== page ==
Conservative columnist George Will will be named the "Misinformer of the Year" by Media Matters on Monday, staffers at the liberal-leaning group tell The Huffington Post.
Media Matters will claim that Will is 2014's "most prolific purveyor of conservative misinformation," according to an article to be published on the group's website on Monday. The group cites Will's controversial June 2014 column about campus sexual assault, comments he made this year about Ebola and global warming, and ongoing questions about Will's potential conflicts of interest.
Will, who won a Pulitzer Prize for commentary in 1977, joins previous winners of Media Matters' annual "award," including Rush Limbaugh, Sarah Palin, Glenn Beck and Sean Hannity.
In the June 6 column, Will put the term "sexual assault" in quotation marks and wrote dismissively about a rape case at Swarthmore College in Pennsylvania, alluding to suggestions that the reported victim in that case had not been assaulted at all. The column argued that "victimhood [was] a coveted status that confers privileges" and criticized federal efforts to address sexual violence on campuses.
"I absolutely have not received any privileges from sexual assault," Lisa Sendrow, the accuser in the Swarthmore case, told Media Matters in an interview for its article about Will. "He has clearly never experienced the fear of sexual assault. He clearly has no idea how hard it is to sleep, to walk around, thinking at any moment this person that you live down the hall from could come out."
Sendrow told Media Matters that she had received death threats and was diagnosed with post-traumatic stress disorder as a result of the assault she experienced, as well as the media coverage that followed.
Will's June column set off a firestorm of criticism, especially from sexual assault survivors. The St. Louis Post-Dispatch dropped Will's syndicated column, saying that what he wrote about sexual assault was "offensive and inaccurate." Several Democratic senators criticized him as well. The all-female Scripps College dropped plans to invite Will to speak at the school, while students protested against his appearances at Miami University and Michigan State University. During his speaking engagement at Miami, Will reportedly told the audience that he supports help for "real survivors of real rape."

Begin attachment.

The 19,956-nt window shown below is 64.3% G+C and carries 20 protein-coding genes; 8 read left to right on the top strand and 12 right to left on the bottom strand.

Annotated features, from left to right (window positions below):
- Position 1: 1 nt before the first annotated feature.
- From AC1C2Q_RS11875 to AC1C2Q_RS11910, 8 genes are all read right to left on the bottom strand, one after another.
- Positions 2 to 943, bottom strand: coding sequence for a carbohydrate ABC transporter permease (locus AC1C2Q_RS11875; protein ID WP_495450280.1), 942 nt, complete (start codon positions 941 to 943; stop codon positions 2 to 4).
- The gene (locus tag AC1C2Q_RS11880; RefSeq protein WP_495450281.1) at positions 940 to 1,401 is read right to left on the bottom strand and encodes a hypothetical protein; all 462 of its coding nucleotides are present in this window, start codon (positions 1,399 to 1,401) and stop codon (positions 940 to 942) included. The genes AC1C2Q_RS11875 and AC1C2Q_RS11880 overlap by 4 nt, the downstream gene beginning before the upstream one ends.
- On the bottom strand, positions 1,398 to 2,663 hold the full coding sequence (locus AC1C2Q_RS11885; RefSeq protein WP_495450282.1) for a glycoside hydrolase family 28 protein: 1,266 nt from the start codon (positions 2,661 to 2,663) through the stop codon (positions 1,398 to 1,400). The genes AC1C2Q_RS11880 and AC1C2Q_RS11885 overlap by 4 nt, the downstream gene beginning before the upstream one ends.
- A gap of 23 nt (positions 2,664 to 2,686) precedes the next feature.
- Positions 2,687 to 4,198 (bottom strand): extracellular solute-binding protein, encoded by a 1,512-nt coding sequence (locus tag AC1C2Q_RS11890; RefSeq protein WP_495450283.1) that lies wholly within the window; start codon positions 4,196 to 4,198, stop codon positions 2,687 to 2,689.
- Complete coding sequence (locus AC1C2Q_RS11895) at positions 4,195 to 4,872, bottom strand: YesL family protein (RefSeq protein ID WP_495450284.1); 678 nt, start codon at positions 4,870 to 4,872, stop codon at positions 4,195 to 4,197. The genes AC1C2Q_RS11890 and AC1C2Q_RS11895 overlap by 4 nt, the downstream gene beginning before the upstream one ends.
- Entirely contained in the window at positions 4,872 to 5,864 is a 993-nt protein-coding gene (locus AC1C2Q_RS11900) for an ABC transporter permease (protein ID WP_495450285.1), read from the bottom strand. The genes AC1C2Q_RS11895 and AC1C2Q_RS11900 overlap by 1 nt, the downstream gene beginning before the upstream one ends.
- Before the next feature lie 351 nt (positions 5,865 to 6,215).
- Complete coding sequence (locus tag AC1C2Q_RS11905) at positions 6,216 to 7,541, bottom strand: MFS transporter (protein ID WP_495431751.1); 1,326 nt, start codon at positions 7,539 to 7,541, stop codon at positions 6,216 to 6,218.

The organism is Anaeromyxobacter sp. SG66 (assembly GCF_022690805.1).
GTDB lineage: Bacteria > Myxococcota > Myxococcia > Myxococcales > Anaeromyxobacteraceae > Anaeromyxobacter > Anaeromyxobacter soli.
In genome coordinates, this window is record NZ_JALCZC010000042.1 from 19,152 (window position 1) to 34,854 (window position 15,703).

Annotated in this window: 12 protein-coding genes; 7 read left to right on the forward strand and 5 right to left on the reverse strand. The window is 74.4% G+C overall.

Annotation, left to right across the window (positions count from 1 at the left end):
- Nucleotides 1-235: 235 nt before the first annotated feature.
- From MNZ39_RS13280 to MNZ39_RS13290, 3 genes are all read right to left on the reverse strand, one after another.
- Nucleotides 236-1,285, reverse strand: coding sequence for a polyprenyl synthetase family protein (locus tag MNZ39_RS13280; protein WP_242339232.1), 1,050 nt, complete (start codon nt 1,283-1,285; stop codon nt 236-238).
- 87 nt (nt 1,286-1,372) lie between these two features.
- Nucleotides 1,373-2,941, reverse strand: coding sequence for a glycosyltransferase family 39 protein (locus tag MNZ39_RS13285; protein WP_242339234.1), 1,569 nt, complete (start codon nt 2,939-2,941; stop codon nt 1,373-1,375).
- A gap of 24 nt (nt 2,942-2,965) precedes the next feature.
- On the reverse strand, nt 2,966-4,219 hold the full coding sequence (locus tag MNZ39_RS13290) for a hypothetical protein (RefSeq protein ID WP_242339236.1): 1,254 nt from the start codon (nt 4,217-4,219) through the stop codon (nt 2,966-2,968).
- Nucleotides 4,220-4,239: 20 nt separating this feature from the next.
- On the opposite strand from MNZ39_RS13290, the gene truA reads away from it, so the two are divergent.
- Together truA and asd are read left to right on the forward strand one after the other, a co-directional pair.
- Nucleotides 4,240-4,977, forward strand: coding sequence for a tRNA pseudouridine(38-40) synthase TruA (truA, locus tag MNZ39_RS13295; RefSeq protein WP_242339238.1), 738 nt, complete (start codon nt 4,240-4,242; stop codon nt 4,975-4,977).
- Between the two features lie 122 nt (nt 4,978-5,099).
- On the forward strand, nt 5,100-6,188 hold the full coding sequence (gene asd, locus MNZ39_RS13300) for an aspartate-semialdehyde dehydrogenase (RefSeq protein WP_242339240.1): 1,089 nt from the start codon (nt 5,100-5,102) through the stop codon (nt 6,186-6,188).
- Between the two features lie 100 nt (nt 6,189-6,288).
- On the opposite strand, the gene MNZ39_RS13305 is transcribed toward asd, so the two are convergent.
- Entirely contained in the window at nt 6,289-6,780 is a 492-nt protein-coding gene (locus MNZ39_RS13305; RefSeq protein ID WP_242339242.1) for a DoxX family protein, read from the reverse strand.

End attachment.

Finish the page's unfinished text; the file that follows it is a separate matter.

When asked on CSPAN in June about the pushback from U.S. senators, Will said he takes "sexual assault much more seriously" than the lawmakers do, and added that he didn't regret any of his writing about the issue.
Will did not return a request for comment by HuffPost on Monday. Washington Post Editorial Page editor Fred Hiatt did not respond to a request for comment either.
Earlier this year, Media Matters analyzed a number of Will's earlier writings. In 1993, Will mocked "rape crisis feminists" on college campuses, while in 1994 he said that federal efforts to study sexual violence on campus were buying into a "feminist fiction."
"This captures what appears to be the crux of Will's argument: that there are real rape victims, and fake ones -- women whose stories he doesn't believe are bad enough to qualify under his own definition of the term, but who reap (unidentified) benefits by pretending to be victimized," Media Matters writes. "Will believes he is qualified to determine what is and is not 'real sexual assault.'"
In addition to the sexual assault issue, Will is taking heat for helping spread exaggerations about Ebola, which have been collectively named "the lie of the year" by PolitiFact. Will said in October that Ebola was airborne and could be spread by a "sneeze or some cough." This came from a misreading of commentary posted on a University of Minnesota web page. The university later issued statements saying unequivocally that its employees never suggested Ebola was airborne.
Another example of Will's "misinformation" cited by Media Matters has to do with global warming. Appearing on Fox News in October, Will rejected the notion that 97 percent of climate scientists agree that man-made global warming is a real phenomenon. Although the statistic is widely accepted by experts, Will asked: "Where did that figure come from? They pluck these things from the ether."
Media Matters further dinged Will for not disclosing his ties to groups like Americans for Prosperity, the National Retail Federation and the Wisconsin-based Lynde and Harry Bradley Foundation. Erik Wemple, Will's colleague at The Washington Post, said earlier this month that based on his ties to the foundation, Will was guilty of a conflict of interest when it came to his writings about education policy in Wisconsin.
The conservative writer defended himself on that count to Wemple, responding: "I see no reason -- no service to readers -- to disclose my several degrees of separation from the program: My tenuous connection has no bearing on what I think about what they do."